Coleman Edwards had been away from New Orleans for so long, it didn’t necessarily feel quite the same when he moved back over the summer.
But as is common for so many New Orleans natives, the UNO freshman guard made a trip over to his grandmother’s house for Sunday dinner one day, and it made everything feel just right.
“It took me a little while to get adjusted. I mean I haven’t lived here in 10 years,” Edwards said. “But being around my family just made everything feel like home again.
“It’s hard to get away from a city like New Orleans. When you’re from here, it never leaves you.”
Edwards grew up on the West Bank and attended Arden Cahill Academy. But he left as an 8-year-old in 2005 after Hurricane Katrina and moved to Sugar Land, Texas, about 30 minutes away from Houston, where he and his family made a home for the next 10 years.
Edwards often returned to New Orleans to visit family over the summer and for holidays, but he never looked at moving back to his hometown as a major priority.
“I spent a big part of my life in Sugar Land and made a lot of friends there,” Edwards said. “I loved coming back to visit family in New Orleans, but I never said to myself that I had to move back one day.”
As Edwards grew into his 6-foot-1, 170-pound frame and took basketball more seriously, he started getting more attention from colleges that wanted him to play at the next level.
Edwards averaged 17.3 points and 3.7 assists per game during his junior season at Fort Bend Clements High School, and one of those coaches who reached out to him regularly was UNO’s Mark Slessinger.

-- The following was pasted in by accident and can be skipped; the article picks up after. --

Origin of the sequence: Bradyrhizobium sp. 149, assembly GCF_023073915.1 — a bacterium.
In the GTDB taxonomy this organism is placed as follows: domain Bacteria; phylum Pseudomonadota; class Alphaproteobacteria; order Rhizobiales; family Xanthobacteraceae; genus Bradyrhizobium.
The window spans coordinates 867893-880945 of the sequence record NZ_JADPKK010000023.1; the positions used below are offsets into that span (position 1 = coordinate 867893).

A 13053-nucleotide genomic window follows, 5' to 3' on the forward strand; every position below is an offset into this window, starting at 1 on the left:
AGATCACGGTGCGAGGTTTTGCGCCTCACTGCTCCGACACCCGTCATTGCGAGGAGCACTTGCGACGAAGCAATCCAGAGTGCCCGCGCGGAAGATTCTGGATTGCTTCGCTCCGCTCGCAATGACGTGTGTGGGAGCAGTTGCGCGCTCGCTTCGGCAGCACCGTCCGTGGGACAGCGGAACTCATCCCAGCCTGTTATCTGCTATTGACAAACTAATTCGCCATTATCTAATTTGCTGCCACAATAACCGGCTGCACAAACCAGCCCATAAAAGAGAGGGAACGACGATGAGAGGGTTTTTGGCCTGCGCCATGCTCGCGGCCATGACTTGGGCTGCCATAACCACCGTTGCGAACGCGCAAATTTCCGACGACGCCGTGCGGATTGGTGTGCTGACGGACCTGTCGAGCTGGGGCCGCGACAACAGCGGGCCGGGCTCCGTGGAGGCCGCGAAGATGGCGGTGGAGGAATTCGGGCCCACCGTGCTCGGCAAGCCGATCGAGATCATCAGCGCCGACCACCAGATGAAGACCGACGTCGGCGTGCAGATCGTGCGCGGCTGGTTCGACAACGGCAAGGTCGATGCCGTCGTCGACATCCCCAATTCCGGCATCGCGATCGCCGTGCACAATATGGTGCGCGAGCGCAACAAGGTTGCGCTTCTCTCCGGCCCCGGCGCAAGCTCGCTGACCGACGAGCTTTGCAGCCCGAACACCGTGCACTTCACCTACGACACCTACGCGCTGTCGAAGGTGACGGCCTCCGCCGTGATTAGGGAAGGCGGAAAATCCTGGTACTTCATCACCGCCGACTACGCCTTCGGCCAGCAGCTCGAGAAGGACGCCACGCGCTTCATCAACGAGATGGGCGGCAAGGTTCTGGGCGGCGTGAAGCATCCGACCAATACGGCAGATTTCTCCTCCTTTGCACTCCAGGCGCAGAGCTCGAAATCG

“At first I thought it was just a coincidence that the school from my hometown started recruiting me,” Edwards said. “But then they started coming after me really hard, and I started thinking that maybe it was destiny for me to go back. Maybe this is where I belong.”
While Slessinger has made a point of recruiting New Orleans natives during his time on the Lakefront, it was Edwards’ reputation as a ballhandler and leader on the court that made him a natural fit with the Privateers in the coach’s eyes.
Slessinger said he expects Edwards to come in and compete for minutes at point guard immediately and help a team that finished last in assists per game in the Southland Conference last year.
“I think he’s going to be a really good point guard and give (last year’s starting point guard) Nate Frye all that he can handle,” Slessinger said. “I told him he’s like a quarterback that has to go through his reads on each play, and now he’s starting to get to the point where he’s getting to that third read and he can anticipate things before they happen.”
Edwards added that the moment he’s been waiting for since signing with UNO is the first game at the Lakefront Arena when his entire family can come out and see him play.
“I asked his mom for a ballpark number of how many people they were bringing to the home opener, and it was crazy,” Slessinger joked.
With New Orleans across his chest and plenty of family members watching from the stands, Edwards may feel more at home in that game than he ever has before.